Envisaged as the technique of persuasion, rhetoric can be found in abundance in everyday language as well. The commercial success of advertisements, for example, or the educational success of advice, are largely a matter of rhetoric. And so is, to a lesser extent, the outcome of a judicial procedure. In general, mastering this technique must be seen as an asset.

 Democracy is the name for a particular kind of political regime where the people (demos) rule (kratos), directly or through representatives. This opens another perspective on rhetoric; what is of interest now is in what way the media of communication influence political life. In Athens, the art of rhetoric had to be suited for the needs of speakers addressing vast crowds in the open air, whereas effective political rhetoric today depends on making good use of the television medium, which requires somewhat different techniques. In all times, the less restricted the cultural setting (e.g. by political suppression, undemocratic laws, or lack of freedom of speech), the more the art of rhetoric can flourish.

Writing papers and giving presentations are the focus of the Academic writing part of this course. We will be dealing with tactics and modes of structuring what it is that you need to say, phrasing your points as efficiently as possible, and making your points most effectively. These issues involve writing well-structured paragraphs, adopting the correct terminology and vocabulary, and using the necessary markers and sentence constructions to produce coherent texts and give effective presentations. We will also be focusing on how to look critically at your own work, as well as the work of others.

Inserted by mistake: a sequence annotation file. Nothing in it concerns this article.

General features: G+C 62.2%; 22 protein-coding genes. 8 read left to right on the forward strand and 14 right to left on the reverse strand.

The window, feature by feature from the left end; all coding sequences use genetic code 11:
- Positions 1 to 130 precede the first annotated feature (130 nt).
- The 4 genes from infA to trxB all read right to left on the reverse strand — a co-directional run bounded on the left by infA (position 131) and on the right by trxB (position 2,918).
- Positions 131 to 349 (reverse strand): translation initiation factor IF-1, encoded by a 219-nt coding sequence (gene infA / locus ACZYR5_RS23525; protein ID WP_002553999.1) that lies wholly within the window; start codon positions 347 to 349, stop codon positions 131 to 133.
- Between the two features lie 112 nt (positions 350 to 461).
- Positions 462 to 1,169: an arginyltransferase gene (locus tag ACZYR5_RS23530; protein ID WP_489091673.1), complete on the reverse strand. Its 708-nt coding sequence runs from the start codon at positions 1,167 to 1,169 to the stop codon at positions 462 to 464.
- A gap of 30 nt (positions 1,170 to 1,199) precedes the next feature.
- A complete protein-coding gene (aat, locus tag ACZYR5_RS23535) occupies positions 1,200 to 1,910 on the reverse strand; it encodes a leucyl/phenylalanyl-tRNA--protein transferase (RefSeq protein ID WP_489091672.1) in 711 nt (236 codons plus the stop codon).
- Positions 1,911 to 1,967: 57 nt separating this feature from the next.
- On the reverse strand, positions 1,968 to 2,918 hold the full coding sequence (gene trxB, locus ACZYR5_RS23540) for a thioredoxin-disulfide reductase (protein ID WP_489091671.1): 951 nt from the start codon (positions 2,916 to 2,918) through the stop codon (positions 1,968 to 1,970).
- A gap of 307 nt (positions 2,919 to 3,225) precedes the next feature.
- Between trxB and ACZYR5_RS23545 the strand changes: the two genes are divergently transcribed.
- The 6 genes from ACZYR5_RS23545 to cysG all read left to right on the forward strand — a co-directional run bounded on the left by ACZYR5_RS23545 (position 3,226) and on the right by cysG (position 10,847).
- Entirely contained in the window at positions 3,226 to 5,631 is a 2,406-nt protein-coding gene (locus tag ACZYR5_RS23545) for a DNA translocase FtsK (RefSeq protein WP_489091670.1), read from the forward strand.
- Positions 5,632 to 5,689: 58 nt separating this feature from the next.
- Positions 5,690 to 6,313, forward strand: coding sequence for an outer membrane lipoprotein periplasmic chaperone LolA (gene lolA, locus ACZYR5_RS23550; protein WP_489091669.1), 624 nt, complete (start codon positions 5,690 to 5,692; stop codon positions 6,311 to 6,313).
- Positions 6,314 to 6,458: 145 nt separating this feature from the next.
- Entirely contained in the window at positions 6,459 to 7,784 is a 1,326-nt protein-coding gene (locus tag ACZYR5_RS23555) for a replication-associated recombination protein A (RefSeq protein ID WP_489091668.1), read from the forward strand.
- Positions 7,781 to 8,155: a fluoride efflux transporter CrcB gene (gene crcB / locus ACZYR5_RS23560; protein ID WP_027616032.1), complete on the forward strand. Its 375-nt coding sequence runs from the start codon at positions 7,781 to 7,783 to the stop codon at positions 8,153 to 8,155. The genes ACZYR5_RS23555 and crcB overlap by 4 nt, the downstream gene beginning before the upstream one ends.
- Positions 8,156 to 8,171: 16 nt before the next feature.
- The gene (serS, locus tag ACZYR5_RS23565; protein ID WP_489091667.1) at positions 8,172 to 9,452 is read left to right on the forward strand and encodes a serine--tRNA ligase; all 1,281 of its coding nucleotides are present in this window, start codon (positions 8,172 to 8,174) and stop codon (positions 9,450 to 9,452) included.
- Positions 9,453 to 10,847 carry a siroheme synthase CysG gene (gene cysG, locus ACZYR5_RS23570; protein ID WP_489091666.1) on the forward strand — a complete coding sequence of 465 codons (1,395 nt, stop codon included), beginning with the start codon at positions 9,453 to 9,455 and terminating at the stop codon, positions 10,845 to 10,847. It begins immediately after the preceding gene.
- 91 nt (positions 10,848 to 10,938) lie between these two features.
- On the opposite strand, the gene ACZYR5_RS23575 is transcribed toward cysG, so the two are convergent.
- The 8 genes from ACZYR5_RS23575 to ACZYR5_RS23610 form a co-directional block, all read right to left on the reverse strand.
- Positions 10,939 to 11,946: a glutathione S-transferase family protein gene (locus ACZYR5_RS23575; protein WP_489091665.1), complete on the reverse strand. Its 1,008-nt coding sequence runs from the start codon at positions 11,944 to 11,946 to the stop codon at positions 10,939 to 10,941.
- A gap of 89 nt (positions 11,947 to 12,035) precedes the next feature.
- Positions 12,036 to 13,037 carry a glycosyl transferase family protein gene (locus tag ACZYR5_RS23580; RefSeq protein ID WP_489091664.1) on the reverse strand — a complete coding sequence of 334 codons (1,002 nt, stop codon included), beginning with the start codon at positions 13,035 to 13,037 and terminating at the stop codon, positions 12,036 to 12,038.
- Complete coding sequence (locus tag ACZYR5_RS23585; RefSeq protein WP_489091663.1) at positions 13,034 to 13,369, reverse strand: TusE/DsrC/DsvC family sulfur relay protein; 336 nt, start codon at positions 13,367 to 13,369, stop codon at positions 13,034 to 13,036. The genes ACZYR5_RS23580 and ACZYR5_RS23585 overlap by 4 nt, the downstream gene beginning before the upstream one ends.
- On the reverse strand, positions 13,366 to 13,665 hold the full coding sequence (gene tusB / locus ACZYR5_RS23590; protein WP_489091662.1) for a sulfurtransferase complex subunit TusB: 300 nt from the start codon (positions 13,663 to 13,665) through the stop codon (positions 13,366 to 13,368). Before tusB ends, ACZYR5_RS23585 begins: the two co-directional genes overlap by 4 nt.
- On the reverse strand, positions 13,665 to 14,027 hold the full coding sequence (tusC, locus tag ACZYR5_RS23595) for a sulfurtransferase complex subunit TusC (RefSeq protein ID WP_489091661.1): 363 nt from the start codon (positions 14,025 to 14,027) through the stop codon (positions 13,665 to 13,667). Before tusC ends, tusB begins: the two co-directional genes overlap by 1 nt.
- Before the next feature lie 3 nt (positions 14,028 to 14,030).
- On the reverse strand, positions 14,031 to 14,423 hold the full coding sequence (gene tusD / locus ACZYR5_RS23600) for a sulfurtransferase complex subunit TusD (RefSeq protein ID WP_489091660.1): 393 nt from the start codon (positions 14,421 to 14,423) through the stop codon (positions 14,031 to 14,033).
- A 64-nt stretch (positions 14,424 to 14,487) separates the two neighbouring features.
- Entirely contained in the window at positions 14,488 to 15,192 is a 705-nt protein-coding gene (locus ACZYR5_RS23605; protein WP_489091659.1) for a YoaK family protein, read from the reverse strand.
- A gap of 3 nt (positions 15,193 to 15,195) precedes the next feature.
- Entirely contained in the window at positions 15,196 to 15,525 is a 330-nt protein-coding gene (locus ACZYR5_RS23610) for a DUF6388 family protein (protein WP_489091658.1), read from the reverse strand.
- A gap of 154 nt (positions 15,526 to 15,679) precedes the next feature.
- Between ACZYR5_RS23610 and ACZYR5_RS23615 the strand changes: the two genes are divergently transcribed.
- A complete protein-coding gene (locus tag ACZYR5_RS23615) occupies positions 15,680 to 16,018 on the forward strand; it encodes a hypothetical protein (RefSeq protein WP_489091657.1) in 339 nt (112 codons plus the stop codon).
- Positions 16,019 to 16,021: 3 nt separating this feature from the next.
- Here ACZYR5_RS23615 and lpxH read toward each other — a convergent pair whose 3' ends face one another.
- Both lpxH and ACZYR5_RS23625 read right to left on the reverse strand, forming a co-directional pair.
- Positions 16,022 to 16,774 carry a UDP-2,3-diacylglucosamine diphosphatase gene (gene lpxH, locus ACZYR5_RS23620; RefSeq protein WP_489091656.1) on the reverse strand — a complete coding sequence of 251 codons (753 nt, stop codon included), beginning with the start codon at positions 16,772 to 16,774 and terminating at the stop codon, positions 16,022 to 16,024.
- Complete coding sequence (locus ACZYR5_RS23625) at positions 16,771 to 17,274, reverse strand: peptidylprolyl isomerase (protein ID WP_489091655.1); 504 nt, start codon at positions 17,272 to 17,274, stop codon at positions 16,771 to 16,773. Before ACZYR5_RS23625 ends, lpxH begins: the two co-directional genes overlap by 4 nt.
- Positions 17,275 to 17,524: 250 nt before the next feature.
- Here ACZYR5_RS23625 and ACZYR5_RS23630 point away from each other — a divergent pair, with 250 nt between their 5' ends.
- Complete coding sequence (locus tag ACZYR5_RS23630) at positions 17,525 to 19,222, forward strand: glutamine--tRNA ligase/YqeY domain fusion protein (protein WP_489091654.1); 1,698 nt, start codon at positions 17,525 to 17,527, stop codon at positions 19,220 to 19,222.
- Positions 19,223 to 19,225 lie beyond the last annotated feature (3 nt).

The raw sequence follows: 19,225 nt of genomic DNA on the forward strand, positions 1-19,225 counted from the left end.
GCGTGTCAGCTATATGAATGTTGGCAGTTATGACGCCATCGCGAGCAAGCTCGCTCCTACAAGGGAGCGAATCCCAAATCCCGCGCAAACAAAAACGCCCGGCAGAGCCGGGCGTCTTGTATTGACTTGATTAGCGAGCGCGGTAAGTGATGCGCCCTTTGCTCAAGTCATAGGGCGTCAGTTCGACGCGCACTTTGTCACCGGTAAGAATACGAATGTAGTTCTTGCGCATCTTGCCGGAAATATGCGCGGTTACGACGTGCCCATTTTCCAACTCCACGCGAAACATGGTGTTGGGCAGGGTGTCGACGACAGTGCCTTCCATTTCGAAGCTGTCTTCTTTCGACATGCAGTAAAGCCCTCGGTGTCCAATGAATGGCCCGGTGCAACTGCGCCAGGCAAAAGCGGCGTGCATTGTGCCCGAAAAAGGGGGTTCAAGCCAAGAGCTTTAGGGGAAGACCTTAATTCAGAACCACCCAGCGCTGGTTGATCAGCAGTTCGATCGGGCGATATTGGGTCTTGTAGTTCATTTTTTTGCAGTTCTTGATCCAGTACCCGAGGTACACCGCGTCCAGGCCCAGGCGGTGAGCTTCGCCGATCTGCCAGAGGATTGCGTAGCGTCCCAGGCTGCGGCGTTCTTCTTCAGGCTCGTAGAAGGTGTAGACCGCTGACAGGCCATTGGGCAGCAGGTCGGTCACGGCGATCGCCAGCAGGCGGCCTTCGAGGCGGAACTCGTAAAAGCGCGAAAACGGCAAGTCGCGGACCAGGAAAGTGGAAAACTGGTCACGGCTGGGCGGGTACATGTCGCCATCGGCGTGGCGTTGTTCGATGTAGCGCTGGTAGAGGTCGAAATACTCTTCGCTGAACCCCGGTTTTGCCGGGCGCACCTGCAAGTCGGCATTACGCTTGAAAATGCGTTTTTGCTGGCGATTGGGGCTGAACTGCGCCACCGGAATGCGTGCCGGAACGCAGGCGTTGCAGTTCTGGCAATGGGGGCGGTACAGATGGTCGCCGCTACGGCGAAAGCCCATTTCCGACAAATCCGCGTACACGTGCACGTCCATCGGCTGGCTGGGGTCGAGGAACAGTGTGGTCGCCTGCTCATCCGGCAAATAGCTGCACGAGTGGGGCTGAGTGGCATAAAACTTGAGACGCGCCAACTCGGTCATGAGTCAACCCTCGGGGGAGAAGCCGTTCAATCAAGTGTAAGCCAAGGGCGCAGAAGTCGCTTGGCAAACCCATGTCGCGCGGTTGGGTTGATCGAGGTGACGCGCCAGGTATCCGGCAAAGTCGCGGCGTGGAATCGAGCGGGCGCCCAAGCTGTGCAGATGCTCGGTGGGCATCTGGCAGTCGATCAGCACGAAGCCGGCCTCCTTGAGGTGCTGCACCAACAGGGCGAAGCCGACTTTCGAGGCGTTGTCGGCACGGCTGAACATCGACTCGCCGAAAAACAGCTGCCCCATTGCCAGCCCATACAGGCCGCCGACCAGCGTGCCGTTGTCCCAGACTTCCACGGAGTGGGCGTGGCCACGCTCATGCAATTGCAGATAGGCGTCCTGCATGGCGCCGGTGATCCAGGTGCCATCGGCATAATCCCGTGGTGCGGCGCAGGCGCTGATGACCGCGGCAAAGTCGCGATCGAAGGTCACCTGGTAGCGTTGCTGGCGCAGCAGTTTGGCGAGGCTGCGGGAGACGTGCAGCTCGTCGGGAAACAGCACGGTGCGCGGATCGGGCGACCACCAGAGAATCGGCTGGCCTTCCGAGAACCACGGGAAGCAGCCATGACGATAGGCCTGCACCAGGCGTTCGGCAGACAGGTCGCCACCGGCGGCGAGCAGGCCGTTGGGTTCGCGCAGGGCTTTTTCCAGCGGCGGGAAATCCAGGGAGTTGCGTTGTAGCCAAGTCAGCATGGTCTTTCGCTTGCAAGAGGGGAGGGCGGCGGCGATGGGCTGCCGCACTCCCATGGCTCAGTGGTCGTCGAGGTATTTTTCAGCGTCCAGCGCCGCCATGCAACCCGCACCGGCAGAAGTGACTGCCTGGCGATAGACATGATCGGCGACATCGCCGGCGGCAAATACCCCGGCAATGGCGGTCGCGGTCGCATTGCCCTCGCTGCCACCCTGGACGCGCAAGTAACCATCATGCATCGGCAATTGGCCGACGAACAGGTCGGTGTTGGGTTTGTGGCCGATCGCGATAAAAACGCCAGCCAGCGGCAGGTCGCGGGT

For the Rhetoric course, the students have to write a number of different texts and deliver a speech. Moreover they have to collect samples of rhetoric from different types of sources.These assignments will be the materials worked with in the academic communication course. The aim here is that the students develop their writing and presentation skills in a context that is immediately relevant.

The lectures

Following the first, introductory lecture, there are weekly interactive lectures of two formats:

  1. Introduction of the general topics of the course (by the main lecturer) followed by the presentaqtion of rhetorical samples (by students) and discussion.
  2. Lecture on a specific topic (such as: rhetoric and populism, the rhetoric of the law, etc.)  followed by the discussion of rhetorical samples (by students).

Students tasks

The students are supposed to have read the literature accompanying each lecture in the Course Schedule .